Surgeons are embracing technology’s cutting edge, using the latest in augmented, virtual and mixed reality to transform medical training.
Among the devices the Royal College of Surgeons is planning to explore is the Microsoft HoloLens, a mixed reality headset, released to developers this year, which shows hovering 3D holograms.
The college said it was teaming up with education group Pearson to harness immersive technologies for training students.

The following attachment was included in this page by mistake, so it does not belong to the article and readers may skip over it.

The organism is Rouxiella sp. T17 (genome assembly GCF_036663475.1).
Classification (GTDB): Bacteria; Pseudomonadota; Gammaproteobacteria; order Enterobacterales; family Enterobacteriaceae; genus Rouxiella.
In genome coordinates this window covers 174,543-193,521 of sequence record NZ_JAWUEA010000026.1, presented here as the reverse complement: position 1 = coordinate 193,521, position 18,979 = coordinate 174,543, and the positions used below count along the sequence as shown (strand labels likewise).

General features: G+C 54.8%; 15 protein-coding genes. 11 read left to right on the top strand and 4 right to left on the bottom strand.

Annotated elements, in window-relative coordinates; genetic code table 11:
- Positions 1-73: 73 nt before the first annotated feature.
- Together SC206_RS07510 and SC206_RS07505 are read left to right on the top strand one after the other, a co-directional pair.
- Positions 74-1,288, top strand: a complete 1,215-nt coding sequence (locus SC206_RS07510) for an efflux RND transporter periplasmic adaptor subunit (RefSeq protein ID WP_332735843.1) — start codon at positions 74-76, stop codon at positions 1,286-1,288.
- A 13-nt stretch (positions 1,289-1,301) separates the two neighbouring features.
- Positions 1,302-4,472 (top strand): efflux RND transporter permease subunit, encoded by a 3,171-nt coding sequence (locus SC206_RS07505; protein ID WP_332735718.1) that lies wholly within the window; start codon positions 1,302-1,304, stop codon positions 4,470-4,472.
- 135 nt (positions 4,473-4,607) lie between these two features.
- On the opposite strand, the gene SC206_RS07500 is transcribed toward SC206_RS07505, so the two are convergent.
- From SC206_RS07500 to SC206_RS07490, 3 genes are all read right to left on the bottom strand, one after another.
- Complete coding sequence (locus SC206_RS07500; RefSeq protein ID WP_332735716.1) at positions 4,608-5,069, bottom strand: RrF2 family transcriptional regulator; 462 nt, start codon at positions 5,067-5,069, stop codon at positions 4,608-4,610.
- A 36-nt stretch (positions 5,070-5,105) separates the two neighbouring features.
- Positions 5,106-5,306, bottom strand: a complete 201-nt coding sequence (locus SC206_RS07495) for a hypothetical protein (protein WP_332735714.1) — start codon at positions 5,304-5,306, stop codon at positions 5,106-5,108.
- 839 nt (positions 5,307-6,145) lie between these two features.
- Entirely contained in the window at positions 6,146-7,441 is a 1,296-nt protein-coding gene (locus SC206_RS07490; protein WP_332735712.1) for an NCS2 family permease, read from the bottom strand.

Mark Christian, the global director of immersive learning at Pearson, said the HoloLens headset enabled them to explore the possibility of creating realistic holograms to allow students to practice surgical procedures.
He said the approach could avoid traditional cadaver-based training. “You have schools like Case Western Reserve University that have that as their stated goal – within two years to do away with wet labs,” he said. The potential for such technologies would be further boosted through the development of haptic technologies, which let wearers of the HoloLens and other devices, such as virtual reality headsets, experience other sensations, such as touch.